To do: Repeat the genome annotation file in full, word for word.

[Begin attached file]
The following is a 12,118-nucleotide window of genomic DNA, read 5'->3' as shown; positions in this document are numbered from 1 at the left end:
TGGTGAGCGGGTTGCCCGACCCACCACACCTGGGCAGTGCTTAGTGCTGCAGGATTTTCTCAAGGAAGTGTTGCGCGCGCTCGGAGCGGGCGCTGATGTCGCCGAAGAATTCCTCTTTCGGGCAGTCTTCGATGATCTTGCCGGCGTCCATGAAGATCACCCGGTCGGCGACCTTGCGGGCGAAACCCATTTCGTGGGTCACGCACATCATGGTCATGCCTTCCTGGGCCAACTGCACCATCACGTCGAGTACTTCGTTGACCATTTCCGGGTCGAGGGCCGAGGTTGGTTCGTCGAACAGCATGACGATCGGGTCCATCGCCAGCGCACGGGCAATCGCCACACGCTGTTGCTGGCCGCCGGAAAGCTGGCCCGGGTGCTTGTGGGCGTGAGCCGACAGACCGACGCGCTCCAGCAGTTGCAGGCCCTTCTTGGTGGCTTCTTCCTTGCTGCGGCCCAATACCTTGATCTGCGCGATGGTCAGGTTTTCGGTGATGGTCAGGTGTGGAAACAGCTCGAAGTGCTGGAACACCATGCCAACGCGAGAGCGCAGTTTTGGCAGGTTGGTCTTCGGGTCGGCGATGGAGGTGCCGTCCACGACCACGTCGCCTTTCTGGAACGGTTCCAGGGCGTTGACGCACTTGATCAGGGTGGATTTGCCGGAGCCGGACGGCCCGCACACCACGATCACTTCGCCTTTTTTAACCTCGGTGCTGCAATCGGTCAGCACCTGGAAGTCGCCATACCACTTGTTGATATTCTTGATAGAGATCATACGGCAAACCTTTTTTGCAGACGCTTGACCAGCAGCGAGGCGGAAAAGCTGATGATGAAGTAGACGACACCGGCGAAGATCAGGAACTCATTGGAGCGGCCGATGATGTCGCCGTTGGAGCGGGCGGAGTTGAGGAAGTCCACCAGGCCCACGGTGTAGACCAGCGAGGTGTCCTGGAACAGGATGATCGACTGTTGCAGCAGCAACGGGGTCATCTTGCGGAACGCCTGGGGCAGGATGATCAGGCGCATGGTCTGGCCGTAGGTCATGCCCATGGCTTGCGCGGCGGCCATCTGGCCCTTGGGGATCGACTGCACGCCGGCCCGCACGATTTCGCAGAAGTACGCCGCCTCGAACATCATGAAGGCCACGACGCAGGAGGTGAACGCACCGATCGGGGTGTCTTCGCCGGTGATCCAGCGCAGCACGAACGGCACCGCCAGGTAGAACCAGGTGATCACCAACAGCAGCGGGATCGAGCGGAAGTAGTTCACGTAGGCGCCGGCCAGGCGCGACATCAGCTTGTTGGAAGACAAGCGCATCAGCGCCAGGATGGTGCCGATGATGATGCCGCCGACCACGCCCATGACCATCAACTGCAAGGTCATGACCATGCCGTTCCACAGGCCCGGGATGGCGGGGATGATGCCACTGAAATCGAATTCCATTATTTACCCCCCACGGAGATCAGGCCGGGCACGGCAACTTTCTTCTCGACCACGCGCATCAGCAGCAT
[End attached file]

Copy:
The following is a 12,118-nucleotide window of genomic DNA, read 5'->3' as shown; positions in this document are numbered from 1 at the left end:
TGGTGAGCGGGTTGCCCGACCCACCACACCTGGGCAGTGCTTAGTGCTGCAGGATTTTCTCAAGGAAGTGTTGCGCGCGCTCGGAGCGGGCGCTGATGTCGCCGAAGAATTCCTCTTTCGGGCAGTCTTCGATGATCTTGCCGGCGTCCATGAAGATCACCCGGTCGGCGACCTTGCGGGCGAAACCCATTTCGTGGGTCACGCACATCATGGTCATGCCTTCCTGGGCCAACTGCACCATCACGTCGAGTACTTCGTTGACCATTTCCGGGTCGAGGGCCGAGGTTGGTTCGTCGAACAGCATGACGATCGGGTCCATCGCCAGCGCACGGGCAATCGCCACACGCTGTTGCTGGCCGCCGGAAAGCTGGCCCGGGTGCTTGTGGGCGTGAGCCGACAGACCGACGCGCTCCAGCAGTTGCAGGCCCTTCTTGGTGGCTTCTTCCTTGCTGCGGCCCAATACCTTGATCTGCGCGATGGTCAGGTTTTCGGTGATGGTCAGGTGTGGAAACAGCTCGAAGTGCTGGAACACCATGCCAACGCGAGAGCGCAGTTTTGGCAGGTTGGTCTTCGGGTCGGCGATGGAGGTGCCGTCCACGACCACGTCGCCTTTCTGGAACGGTTCCAGGGCGTTGACGCACTTGATCAGGGTGGATTTGCCGGAGCCGGACGGCCCGCACACCACGATCACTTCGCCTTTTTTAACCTCGGTGCTGCAATCGGTCAGCACCTGGAAGTCGCCATACCACTTGTTGATATTCTTGATAGAGATCATACGGCAAACCTTTTTTGCAGACGCTTGACCAGCAGCGAGGCGGAAAAGCTGATGATGAAGTAGACGACACCGGCGAAGATCAGGAACTCATTGGAGCGGCCGATGATGTCGCCGTTGGAGCGGGCGGAGTTGAGGAAGTCCACCAGGCCCACGGTGTAGACCAGCGAGGTGTCCTGGAACAGGATGATCGACTGTTGCAGCAGCAACGGGGTCATCTTGCGGAACGCCTGGGGCAGGATGATCAGGCGCATGGTCTGGCCGTAGGTCATGCCCATGGCTTGCGCGGCGGCCATCTGGCCCTTGGGGATCGACTGCACGCCGGCCCGCACGATTTCGCAGAAGTACGCCGCCTCGAACATCATGAAGGCCACGACGCAGGAGGTGAACGCACCGATCGGGGTGTCTTCGCCGGTGATCCAGCGCAGCACGAACGGCACCGCCAGGTAGAACCAGGTGATCACCAACAGCAGCGGGATCGAGCGGAAGTAGTTCACGTAGGCGCCGGCCAGGCGCGACATCAGCTTGTTGGAAGACAAGCGCATCAGCGCCAGGATGGTGCCGATGATGATGCCGCCGACCACGCCCATGACCATCAACTGCAAGGTCATGACCATGCCGTTCCACAGGCCCGGGATGGCGGGGATGATGCCACTGAAATCGAATTCCATTATTTACCCCCCACGGAGATCAGGCCGGGCACGGCAACTTTCTTCTCGACCACGCGCATCAGCAGCAT